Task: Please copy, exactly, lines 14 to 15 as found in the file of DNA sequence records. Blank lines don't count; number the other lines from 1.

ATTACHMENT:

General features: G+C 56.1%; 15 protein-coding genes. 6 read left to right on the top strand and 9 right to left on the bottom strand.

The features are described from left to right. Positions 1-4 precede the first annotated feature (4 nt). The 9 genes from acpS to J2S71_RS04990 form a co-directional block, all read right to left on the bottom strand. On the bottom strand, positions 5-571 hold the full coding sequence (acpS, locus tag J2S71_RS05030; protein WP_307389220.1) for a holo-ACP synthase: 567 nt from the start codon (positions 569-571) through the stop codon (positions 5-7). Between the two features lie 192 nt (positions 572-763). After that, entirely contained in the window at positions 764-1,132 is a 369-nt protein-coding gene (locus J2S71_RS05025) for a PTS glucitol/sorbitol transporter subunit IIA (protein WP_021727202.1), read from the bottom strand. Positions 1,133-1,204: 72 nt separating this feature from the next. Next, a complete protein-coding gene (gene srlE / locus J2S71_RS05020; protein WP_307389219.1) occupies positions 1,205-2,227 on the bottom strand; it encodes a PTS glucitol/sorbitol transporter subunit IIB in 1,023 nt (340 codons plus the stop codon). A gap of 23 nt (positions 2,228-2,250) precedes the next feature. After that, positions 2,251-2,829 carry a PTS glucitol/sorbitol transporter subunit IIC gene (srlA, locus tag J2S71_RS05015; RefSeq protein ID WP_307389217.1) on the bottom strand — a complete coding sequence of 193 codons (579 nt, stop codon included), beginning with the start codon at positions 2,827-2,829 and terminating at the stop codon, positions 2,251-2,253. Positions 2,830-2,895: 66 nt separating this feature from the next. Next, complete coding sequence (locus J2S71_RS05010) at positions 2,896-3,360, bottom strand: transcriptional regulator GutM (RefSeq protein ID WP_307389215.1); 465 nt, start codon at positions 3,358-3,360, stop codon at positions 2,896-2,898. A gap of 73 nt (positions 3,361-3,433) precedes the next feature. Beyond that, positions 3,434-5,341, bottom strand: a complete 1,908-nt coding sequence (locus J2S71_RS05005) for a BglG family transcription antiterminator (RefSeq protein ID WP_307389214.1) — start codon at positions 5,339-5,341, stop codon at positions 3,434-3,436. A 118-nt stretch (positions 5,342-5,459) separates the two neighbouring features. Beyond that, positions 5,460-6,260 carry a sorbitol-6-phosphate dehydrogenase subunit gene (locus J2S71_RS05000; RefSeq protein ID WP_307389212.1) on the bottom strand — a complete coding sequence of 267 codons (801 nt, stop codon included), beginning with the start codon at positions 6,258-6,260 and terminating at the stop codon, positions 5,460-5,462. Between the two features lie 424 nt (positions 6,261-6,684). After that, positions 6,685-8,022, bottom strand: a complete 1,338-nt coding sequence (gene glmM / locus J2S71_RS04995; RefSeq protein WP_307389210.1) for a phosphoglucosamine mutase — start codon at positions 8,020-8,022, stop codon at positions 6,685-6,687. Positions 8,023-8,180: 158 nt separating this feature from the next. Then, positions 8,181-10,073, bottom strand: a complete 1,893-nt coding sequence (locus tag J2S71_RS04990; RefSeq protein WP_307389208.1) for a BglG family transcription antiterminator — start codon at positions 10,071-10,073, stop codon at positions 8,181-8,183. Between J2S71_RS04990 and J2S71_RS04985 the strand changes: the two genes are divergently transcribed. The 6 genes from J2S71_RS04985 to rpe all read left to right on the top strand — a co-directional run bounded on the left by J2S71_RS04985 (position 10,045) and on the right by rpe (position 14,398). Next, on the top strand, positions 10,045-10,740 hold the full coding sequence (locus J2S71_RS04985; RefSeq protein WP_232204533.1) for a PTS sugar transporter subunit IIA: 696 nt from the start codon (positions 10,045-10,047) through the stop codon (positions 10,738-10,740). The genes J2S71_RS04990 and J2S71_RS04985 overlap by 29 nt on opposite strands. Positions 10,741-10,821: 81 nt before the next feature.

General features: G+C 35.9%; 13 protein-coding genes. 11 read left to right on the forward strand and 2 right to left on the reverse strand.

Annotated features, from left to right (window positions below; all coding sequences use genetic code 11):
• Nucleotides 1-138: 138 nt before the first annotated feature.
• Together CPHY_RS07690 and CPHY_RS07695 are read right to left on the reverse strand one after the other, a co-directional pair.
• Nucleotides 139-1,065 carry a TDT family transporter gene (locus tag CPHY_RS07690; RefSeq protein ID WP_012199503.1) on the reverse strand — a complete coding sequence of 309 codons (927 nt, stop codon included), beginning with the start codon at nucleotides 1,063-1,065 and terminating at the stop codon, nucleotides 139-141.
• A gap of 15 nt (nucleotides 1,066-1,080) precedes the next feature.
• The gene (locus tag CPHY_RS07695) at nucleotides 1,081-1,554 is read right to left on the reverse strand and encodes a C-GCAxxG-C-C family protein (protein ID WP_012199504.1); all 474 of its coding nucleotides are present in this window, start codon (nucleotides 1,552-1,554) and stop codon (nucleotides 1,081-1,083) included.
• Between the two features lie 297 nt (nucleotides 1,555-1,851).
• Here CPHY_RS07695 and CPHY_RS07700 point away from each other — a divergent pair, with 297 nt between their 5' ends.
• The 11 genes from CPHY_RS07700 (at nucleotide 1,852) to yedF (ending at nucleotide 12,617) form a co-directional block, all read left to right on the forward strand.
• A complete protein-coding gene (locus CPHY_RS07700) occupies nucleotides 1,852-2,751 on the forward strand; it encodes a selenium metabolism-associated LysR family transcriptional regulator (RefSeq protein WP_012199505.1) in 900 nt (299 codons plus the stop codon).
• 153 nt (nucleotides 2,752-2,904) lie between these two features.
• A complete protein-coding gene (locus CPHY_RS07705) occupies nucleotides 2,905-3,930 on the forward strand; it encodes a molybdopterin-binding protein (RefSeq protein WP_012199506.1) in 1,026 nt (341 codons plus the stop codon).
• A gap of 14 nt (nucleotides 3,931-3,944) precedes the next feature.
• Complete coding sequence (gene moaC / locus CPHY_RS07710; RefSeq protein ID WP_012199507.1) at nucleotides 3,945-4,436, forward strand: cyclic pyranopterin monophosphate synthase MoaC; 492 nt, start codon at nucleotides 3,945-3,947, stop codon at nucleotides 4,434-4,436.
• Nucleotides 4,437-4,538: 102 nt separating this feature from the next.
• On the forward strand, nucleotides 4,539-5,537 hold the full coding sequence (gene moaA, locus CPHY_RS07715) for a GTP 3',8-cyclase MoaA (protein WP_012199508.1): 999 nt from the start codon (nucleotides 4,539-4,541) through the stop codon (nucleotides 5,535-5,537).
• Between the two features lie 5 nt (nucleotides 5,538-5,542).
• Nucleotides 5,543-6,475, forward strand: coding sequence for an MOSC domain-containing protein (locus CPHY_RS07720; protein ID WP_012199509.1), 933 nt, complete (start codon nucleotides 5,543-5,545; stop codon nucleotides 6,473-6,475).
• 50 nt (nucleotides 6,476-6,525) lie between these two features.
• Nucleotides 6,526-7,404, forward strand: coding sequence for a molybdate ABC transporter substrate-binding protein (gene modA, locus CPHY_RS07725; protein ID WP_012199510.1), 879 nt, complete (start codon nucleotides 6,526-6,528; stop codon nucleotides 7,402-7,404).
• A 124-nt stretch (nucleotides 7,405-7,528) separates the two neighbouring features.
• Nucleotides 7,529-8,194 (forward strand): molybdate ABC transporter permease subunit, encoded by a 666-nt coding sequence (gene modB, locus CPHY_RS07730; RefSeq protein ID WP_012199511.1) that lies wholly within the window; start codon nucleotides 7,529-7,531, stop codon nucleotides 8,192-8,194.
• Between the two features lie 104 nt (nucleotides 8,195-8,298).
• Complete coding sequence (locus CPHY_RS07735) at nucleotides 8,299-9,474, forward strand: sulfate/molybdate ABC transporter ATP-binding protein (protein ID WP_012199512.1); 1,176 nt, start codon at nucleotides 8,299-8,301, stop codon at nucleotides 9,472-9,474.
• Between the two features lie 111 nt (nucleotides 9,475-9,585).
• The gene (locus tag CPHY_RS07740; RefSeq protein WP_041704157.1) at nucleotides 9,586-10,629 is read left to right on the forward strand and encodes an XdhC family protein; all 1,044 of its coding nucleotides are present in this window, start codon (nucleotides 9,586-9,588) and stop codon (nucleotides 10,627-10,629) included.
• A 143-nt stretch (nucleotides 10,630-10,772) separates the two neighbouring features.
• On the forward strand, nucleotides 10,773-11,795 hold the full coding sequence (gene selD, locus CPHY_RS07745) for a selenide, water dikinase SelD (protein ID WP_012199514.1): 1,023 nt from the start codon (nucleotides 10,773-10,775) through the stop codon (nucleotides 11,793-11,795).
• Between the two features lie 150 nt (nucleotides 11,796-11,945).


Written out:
• 153 nt (nucleotides 2,752-2,904) lie between these two features.
• A complete protein-coding gene (locus CPHY_RS07705) occupies nucleotides 2,905-3,930 on the forward strand; it encodes a molybdopterin-binding protein (RefSeq protein WP_012199506.1) in 1,026 nt (341 codons plus the stop codon).